How to cite this URL:
Zeng J, Wang Y, Wang H, Hou Y, He D. Comparison of 8spheres polyvinyl alcohol microsphere and gelatin sponge particle efficacy for transcatheter arterial chemoembolization in stages A to B patients with hepatocellular carcinoma. J Can Res Ther [serial online] 2022 [cited 2023 Jan 27];18:1981-7. Available from: https://www.cancerjournal.net/text.asp?2022/18/7/1981/367477




 > Introduction Top


As hepatocellular carcinoma (HCC) accounts for 75– 85% of primary liver cancer types, making it the most common. 2018 statistics show that primary liver cancer is the sixth most frequent cancer and the fourth leading cause of cancer-related deaths worldwide.[1] In addition, the incidence of HCC in China is also increasing yearly. For patients with unresectable HCC, transcatheter arterial chemoembolization (TACE) is a proven method, with conventional TACE (cTACE) showing a good survival advantage.[2],[3] Thus, studies have reported that cTACE achieves local ischemic tumor necrosis through embolization and releases chemotherapeutic drugs to kill tumor cells, achieving the purpose of treatment. The embolic substances commonly used include iodized oil, gelatin sponge (GS), polyvinyl alcohol (PVA), absolute ethanol, etc. During an operation, GS or PVA particles are supplemented with iodized oil after embolization, with the effect being better than that of arterial chemoembolization with iodized oil alone. However, there is currently no consensus on the standard supplementary embolization agent: GS particles or PVA embolization microspheres.[4],[5] Therefore, this paper selected the most commonly used particle embolization agents to compare their clinical efficacy and safety.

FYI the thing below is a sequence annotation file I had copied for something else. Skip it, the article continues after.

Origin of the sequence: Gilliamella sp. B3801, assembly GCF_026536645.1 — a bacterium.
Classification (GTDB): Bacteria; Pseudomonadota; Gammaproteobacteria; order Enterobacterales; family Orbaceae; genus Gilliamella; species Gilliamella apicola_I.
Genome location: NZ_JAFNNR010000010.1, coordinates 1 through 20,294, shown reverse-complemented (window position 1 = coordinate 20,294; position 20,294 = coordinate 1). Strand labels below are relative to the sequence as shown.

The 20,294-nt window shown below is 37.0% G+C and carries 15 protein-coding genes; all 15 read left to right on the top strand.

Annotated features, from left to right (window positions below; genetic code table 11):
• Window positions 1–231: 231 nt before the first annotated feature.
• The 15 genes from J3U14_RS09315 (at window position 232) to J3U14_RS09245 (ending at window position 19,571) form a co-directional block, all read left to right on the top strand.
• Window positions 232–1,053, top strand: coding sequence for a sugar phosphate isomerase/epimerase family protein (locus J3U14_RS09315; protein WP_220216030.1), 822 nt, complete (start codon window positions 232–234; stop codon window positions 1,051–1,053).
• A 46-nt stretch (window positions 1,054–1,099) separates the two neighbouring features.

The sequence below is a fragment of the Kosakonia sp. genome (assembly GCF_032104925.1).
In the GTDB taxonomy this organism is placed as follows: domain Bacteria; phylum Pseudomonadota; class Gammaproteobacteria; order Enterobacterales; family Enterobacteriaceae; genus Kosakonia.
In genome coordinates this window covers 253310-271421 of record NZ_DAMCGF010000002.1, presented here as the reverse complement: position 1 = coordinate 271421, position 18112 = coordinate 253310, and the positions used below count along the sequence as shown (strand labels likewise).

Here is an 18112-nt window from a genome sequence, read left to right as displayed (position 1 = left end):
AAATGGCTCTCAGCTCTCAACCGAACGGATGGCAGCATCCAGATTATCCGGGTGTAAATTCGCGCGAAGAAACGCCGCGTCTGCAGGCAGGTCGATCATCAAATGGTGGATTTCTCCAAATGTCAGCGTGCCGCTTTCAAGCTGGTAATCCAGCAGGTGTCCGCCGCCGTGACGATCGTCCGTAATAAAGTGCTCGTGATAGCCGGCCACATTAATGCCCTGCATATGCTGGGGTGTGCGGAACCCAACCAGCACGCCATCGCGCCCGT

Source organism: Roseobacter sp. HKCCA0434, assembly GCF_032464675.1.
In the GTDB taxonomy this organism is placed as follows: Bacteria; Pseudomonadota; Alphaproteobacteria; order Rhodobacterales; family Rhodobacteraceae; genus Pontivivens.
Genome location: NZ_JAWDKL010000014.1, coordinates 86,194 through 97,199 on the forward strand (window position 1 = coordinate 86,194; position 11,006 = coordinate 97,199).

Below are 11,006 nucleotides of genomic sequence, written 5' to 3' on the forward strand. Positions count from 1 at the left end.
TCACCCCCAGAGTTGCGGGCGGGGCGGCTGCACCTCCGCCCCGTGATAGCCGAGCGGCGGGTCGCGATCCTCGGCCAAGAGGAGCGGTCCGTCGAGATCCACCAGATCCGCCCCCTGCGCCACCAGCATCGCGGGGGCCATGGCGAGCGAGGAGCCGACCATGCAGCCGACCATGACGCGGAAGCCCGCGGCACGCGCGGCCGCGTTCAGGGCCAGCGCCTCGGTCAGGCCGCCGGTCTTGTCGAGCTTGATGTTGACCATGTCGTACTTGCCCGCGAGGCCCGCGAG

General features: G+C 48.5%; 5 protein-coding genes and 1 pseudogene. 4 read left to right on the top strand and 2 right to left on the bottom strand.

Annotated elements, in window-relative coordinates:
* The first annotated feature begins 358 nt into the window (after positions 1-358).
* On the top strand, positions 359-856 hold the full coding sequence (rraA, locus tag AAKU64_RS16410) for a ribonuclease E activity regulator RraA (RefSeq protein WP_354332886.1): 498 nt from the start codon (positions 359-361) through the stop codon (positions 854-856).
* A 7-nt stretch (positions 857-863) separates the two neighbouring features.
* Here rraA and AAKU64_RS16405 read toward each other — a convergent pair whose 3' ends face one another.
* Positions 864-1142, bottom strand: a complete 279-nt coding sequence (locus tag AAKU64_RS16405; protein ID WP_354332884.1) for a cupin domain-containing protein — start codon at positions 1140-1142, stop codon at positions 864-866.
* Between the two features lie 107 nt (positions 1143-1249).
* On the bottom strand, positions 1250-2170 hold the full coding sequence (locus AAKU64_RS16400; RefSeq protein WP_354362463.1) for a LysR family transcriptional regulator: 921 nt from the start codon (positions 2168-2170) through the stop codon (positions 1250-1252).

Specifically, GS is a nontoxic, nonantigenic protein gelatinous substance. Therefore, it is the most commonly used embolic agent in interventional treatment. However, when exposed to water, it has excellent compressibility and re-expansion, which can cause temporary occlusion of arterial vessels and recanalization of blood vessels about 2 weeks after surgery.[6] In addition to mechanical embolism, the spongy framework of GS can be filled with erythrocytes, causing platelet aggregation and fibrin deposition in the blood vessels, favoring the quick formation of thrombus, causing a vascular spasm, and aiding blood vessel embolization. Contrastively, PVA is a permanent embolic sponge-like agent with holes of varying sizes, which can be compressed to 1/15–1/10 volume and expand rapidly in water. Compared with GS, PVA particles are characterized by good biocompatibility, nonabsorbability by the body, and slow chemical degradation, leading to permanent or semi-permanent embolization of tumors.[7] Nevertheless, due to the complete occlusion of target blood vessels, it is difficult for the catheter to super-select the collateral circulation vessels of the tumor for embolization treatment when the main vessels of the tumor are occluded again. Due to these limitations, 8spheres® microspheres are usually used as blank PVA microspheres. Based on this background, we conducted a multifactorial analysis of the prognostic impact of 8spheres PVA embolization microspheres (8SM) versus GS as a supplemental embolic agent for TACE treatment in patients with HCC.